Russia Threatens To Ban YouTube And Twitter, But Probably Won't Try

from the VPN-crackdown?-what-VPN-crackdown? dept

Last year, the Russian authorities ordered LinkedIn to be blocked in the country, supposedly for failing to store personal data locally. Since other US companies like Google and Facebook had also ignored this data localization requirement, it was curious that only LinkedIn was affected. Now the German news site Deutsche Welle is reporting that Twitter and YouTube risk being locked out of Russia, but for quite different reasons. These involve Mikhail Khodorkovsky, once the wealthiest person in Russia, and a long-time vocal opponent of President Putin. Khodorkovsky spent a number of years in prison, allegedly for fraud and embezzlement. He now lives outside Russia, and has set up the NGO Open Russia, which promotes democracy and human rights in Russia.

Open Russia was put on the official list of “undesirable organizations” in April of this year. The Russian government has shut down Open Russia’s web site, and now it is demanding that the NGO’s presence on social media be deleted as well. Roskomnadzor, the country’s media regulatory agency, gave YouTube and Twitter a deadline to delete Open Russia’s accounts on their services, or be blocked entirely. The deadline has now passed, but the accounts are still accessible within Russia. The question is: what happens now?

If Twitter and Google continue to refuse to delete the accounts, the Russian authorities could try to block them individually. That wouldn’t be easy, so the government might simply order the whole of Twitter and YouTube to be blocked. After all, that is what it did with LinkedIn. However, the local experts interviewed by Deutsche Welle point out that LinkedIn was never very popular in Russia, so its loss passed largely unnoticed. Shutting down Twitter and YouTube would be a different matter, and would probably cause widespread online protests — something the authorities would be keen to avoid.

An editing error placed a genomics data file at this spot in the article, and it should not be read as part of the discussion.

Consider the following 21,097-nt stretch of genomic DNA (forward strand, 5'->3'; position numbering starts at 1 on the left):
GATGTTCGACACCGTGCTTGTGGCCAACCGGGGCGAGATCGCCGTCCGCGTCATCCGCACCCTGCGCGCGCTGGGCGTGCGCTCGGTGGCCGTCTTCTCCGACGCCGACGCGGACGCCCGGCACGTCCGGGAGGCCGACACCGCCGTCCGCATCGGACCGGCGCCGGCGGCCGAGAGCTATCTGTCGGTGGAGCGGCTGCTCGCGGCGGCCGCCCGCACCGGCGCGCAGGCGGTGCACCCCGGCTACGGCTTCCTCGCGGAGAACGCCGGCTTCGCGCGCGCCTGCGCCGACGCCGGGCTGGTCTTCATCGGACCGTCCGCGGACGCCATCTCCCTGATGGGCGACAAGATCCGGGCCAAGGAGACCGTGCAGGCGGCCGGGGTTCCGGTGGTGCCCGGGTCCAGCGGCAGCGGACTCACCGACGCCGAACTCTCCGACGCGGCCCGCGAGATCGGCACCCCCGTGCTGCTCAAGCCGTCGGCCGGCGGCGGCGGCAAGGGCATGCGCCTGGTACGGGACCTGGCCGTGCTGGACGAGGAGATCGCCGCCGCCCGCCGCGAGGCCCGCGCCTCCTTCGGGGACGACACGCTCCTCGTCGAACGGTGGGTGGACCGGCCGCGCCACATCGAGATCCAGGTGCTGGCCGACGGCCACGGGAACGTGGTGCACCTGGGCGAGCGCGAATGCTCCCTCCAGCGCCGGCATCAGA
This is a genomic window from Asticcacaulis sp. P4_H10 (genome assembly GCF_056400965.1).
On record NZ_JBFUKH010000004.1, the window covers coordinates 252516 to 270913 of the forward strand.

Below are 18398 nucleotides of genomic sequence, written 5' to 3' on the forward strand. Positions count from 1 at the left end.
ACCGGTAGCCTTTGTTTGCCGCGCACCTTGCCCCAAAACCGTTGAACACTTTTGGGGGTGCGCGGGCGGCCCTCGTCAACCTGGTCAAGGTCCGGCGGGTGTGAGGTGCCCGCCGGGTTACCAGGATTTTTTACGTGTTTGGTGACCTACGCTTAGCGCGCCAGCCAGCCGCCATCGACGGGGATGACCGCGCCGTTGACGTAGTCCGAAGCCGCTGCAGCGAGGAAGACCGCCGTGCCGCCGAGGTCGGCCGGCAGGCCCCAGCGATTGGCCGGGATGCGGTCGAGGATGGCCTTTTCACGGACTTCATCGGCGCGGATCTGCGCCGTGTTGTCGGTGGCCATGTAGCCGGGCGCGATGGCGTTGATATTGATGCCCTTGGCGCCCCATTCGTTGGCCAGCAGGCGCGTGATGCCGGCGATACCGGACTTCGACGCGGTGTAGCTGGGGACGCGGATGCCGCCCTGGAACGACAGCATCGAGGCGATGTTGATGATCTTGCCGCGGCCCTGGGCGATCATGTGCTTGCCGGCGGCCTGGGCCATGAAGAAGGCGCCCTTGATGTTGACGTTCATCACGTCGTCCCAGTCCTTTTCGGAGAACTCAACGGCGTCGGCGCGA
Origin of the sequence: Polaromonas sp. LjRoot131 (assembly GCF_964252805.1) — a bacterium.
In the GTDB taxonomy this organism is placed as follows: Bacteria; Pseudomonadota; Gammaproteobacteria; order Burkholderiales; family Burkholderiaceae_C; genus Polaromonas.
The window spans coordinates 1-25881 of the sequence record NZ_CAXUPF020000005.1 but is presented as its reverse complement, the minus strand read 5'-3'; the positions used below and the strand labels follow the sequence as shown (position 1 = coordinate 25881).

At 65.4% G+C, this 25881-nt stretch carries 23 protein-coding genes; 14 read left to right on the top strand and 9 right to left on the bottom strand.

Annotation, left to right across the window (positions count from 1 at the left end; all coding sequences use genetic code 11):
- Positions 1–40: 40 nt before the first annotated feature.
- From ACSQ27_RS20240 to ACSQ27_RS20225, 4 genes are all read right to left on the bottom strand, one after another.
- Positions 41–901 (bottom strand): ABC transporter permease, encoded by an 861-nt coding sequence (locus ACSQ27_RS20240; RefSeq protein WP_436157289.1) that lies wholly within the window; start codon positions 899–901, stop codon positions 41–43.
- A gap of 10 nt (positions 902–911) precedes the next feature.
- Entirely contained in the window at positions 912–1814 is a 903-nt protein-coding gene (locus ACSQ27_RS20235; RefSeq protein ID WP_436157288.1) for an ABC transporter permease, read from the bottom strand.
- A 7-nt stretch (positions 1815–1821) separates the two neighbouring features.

In any case, users could use proxies, VPNs, and Tor to circumvent such blocks. It’s true that Russia has brought in a law that gives the authorities the power to order those kinds of services to block access to particular sites, or be shut down. But the Deutsche Welle post contains the following information about what is actually happening on the ground:

The Russian government has already limited the use of such [circumvention] tools. But [Russian reporter and blogger Alexandr] Plushev pointed out that is just a formality. “They have declared about seven VPNs illegal but there are tens of thousand of them to be found online,” he said. “Both the Tor and Opera browsers allow you to get around such blocks.”

That’s an indication that the latest threats to block Twitter and YouTube may not amount to much in practice, and are designed more as a warning of what the Russian authorities could do at some point, rather than what they will do immediately. The fact that Russia will be holding a presidential election next March, in which Vladimir Putin is standing, and presumably expects to win, may be a factor here.

Follow me @glynmoody on Twitter or, and +glynmoody on Google+

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Comments on “Russia Threatens To Ban YouTube And Twitter, But Probably Won't Try”

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Anonymous Coward says:

They're Putin their house in order,

but they’re Setun the stage so they can bring in NYET Neutrality and quit Stalin. Now you Moskow tow to their demands. It doesn’t matter how much Ukraine your neck, you won’t be able to get your Berings. Armenia really going to wait all day to see Caspian the friendly ghost? Don’t Crimea river, but it’s certainly something I’ve Moldova a couple of times.

Ivan other idea, but Azov this moment it’s Terrible.

That’s all for now. I’ll Soyuz later.

Anonymous Coward says:

While as pointed out, such blocks are relatively easy to bypass, only political and social activists are going to put in the effort to bypass such blocks. This has a side effect of largely eliminating moderating voices, with the result that opposition movements are very likely to drift into extremist positions. Therefore such bans make it more likely than any revolution will be violent, and replace one tyranny with another, it it succeeds.

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